DAMIEN BROWN, Sunday Tasmanian

THE State Government was scrambling last night to limit the fallout from the resignation of besieged Labor MLC Allison Ritchie.

Ms Ritchie, the Member for Pembroke in the Legislative Council, indicated late yesterday afternoon she would quit Parliament in the wake of allegations about family nepotism in her electorate office.

Labor has now lost five ministers since July 2006 and three have cut links with Parliament altogether.

Ms Ritchie said the decision had been made “in the best interests of her ongoing health and out of love and respect for her family”.

But a Labor insider said she was told to quit after she accused her own party colleagues of starting and spreading a vicious whispering campaign over the past six months about irregularities in the staffing and funding of her electoral office.

“Look at why this is happening now — we are going into a state election and some people within Labor don’t want me to return to the (Bartlett) ministry because they want that job themselves,” Ms Ritchie told the Mercury yesterday.

She had been at the centre of a political furore about the alleged nepotism after it was revealed she had employed her mother, two sisters and her brother-in-law on her own staff.

In a press release from the Government’s media office late yesterday, she insisted nothing improper had occurred.

“It is regrettable that an MP who has done nothing but work hard for their electorate can be so publicly targeted in spite of their efforts for their constituents,” she said.

“During my recent illness, where I was subjected to continual invasions of privacy and unrelenting media scrutiny at a time when I was trying to focus on my recovery to return to work, I reached a point where I was considering resigning.

“Having made every effort to return to full health, this latest commentary from some quarters has reached a point where I am no longer prepared to see my family and myself attacked in such a way.

“I accept that, as a politician, media scrutiny is part and parcel of the role, and I have always welcomed this. But when such scrutiny reaches a point where hard-working staff have their credibility and reputations questioned in such a manner, it is time to make a decision in the best interests of both those individuals and myself.”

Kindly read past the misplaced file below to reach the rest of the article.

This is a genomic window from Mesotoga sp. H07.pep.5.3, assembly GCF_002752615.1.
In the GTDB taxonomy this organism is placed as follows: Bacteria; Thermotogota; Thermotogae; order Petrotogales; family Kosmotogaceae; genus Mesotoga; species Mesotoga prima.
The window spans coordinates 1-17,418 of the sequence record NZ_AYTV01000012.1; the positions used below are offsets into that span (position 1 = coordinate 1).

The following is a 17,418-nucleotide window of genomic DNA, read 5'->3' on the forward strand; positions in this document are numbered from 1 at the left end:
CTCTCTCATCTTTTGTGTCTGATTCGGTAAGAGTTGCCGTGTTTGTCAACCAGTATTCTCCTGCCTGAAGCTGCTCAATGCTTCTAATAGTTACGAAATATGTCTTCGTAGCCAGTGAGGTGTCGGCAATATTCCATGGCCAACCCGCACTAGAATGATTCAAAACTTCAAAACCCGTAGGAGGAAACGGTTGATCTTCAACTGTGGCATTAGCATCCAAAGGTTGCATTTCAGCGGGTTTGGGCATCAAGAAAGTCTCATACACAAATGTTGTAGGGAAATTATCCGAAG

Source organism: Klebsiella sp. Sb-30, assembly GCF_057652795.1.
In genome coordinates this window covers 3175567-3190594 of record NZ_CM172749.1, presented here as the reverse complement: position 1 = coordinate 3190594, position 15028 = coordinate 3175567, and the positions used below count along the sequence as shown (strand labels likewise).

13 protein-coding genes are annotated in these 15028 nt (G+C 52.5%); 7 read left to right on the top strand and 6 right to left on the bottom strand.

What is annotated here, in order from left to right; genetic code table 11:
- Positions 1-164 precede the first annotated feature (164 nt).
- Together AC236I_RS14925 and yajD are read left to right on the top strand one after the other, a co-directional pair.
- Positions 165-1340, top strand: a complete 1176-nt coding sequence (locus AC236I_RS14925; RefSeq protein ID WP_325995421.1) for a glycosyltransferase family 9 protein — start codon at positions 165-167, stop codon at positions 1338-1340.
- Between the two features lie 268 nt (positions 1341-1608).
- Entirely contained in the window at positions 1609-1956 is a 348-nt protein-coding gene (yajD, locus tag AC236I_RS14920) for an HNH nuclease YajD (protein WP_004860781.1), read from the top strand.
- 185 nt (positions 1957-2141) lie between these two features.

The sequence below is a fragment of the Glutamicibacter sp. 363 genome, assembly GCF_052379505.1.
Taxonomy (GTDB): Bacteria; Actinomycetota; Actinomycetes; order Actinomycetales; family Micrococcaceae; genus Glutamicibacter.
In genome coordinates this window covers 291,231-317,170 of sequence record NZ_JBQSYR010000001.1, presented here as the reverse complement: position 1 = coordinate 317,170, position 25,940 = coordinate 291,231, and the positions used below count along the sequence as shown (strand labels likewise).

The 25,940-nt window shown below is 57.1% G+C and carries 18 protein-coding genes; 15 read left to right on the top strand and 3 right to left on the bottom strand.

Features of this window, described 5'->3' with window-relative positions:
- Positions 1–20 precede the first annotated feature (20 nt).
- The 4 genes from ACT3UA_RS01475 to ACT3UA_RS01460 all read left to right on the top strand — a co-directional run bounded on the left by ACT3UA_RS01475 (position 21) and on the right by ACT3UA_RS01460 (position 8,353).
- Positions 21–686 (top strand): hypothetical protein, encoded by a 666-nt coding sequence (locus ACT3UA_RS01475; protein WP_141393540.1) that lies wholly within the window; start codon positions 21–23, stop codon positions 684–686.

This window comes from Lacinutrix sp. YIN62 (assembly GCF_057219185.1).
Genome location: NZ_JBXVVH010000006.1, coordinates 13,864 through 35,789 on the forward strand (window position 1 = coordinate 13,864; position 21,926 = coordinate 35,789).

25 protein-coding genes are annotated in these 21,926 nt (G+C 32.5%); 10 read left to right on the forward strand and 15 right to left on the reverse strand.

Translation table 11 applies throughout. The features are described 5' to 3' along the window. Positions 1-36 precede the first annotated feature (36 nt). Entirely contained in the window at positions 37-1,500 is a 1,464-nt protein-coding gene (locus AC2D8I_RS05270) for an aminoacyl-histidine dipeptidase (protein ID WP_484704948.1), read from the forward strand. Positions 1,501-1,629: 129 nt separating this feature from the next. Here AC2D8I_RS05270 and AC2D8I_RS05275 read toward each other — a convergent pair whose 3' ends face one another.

A by-election will now be held to fill the vacancy.

There had been speculation over the past six months that former Labor minister Julian Amos might stand in Pembroke, on Hobart’s Eastern Shore, should a vacancy occur.

Dr Amos last night labelled the speculation as “idle rumour” but did not rule out the prospect of standing.

Asked if he was interested in standing, he said: “Look, don’t even ask that question today. This is way out of left field for me.”

Ms Ritchie’s shock resignation came just one week after her promotion to a junior government position on June 11. She had previously stepped down as a minister in November after only two months in that role. Read more here

The Government appears unable to escape a culture of secrecy and spin and Labor loyalists must be disheartened to see this flaw dragging it down again. It seems the notion of transparency has not taken hold at all, despite repeated promises of change.

The Sunday Tasmanian Editorial and Kudelka cartoon: HERE

What Allison Ritchie said:

“It is regrettable that an MP who has done nothing but work hard for their electorate can be so publicly targeted in spite of their efforts for their constituents.

During my recent illness, where I was subjected to continual invasions of privacy and unrelenting media scrutiny at a time when I was trying to focus on my recovery to return to work, I reached a point where I was considering resigning from Parliament.

Having made every effort to return to full health, this latest commentary from some quarters has reached a point where I am no longer prepared to see my family and I attacked in such a way.

I accept that as a politician, media scrutiny is part and parcel of the role, and I have always welcomed this, but when such scrutiny reaches a point where hardworking staff have their credibility and reputations questioned in such a manner, it is time to make a decision in the best interests of both those individuals and myself.

I have spoken to both the Premier and the Treasurer this morning to inform them of my decision.

I have dearly loved representing the people of Pembroke in the Legislative Council for the past eight years, and I thank all electors for their continued support.

I also sincerely thank the Premier, my Parliamentary colleagues and the many people who have been part of my political career for all the love and support that they have shown me.

I will continue my involvement with the ALP and will keep working to ensure the election of the Bartlett Labor Government next year.

I hope that the media will respect my right to privacy now that I am no longer an elected representative.”